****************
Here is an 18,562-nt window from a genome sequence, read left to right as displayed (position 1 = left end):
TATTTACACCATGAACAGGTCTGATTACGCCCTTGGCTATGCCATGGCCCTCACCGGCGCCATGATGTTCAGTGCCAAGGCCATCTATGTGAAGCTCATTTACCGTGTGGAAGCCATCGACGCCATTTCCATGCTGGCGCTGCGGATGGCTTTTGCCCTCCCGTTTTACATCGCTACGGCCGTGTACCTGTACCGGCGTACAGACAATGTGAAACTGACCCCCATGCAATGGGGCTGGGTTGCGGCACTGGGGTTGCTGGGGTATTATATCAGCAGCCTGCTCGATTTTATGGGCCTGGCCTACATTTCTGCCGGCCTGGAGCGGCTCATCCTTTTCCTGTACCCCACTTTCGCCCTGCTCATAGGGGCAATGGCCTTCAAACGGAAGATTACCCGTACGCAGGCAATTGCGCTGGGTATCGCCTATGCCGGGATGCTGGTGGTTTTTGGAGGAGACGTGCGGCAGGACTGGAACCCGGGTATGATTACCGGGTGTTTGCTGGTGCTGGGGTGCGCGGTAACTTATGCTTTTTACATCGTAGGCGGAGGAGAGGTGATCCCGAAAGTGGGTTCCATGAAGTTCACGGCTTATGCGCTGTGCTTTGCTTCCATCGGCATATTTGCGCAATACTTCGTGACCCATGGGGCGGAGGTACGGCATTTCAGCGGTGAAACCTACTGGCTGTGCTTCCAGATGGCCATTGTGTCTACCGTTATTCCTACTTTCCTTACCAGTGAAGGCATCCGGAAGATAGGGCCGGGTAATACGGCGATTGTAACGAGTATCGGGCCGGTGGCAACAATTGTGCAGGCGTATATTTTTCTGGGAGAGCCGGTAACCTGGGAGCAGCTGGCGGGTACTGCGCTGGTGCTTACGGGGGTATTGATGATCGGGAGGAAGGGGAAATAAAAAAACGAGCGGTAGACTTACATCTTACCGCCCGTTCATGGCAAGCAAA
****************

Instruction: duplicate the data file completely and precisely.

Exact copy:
Here is an 18,562-nt window from a genome sequence, read left to right as displayed (position 1 = left end):
TATTTACACCATGAACAGGTCTGATTACGCCCTTGGCTATGCCATGGCCCTCACCGGCGCCATGATGTTCAGTGCCAAGGCCATCTATGTGAAGCTCATTTACCGTGTGGAAGCCATCGACGCCATTTCCATGCTGGCGCTGCGGATGGCTTTTGCCCTCCCGTTTTACATCGCTACGGCCGTGTACCTGTACCGGCGTACAGACAATGTGAAACTGACCCCCATGCAATGGGGCTGGGTTGCGGCACTGGGGTTGCTGGGGTATTATATCAGCAGCCTGCTCGATTTTATGGGCCTGGCCTACATTTCTGCCGGCCTGGAGCGGCTCATCCTTTTCCTGTACCCCACTTTCGCCCTGCTCATAGGGGCAATGGCCTTCAAACGGAAGATTACCCGTACGCAGGCAATTGCGCTGGGTATCGCCTATGCCGGGATGCTGGTGGTTTTTGGAGGAGACGTGCGGCAGGACTGGAACCCGGGTATGATTACCGGGTGTTTGCTGGTGCTGGGGTGCGCGGTAACTTATGCTTTTTACATCGTAGGCGGAGGAGAGGTGATCCCGAAAGTGGGTTCCATGAAGTTCACGGCTTATGCGCTGTGCTTTGCTTCCATCGGCATATTTGCGCAATACTTCGTGACCCATGGGGCGGAGGTACGGCATTTCAGCGGTGAAACCTACTGGCTGTGCTTCCAGATGGCCATTGTGTCTACCGTTATTCCTACTTTCCTTACCAGTGAAGGCATCCGGAAGATAGGGCCGGGTAATACGGCGATTGTAACGAGTATCGGGCCGGTGGCAACAATTGTGCAGGCGTATATTTTTCTGGGAGAGCCGGTAACCTGGGAGCAGCTGGCGGGTACTGCGCTGGTGCTTACGGGGGTATTGATGATCGGGAGGAAGGGGAAATAAAAAAACGAGCGGTAGACTTACATCTTACCGCCCGTTCATGGCAAGCAAA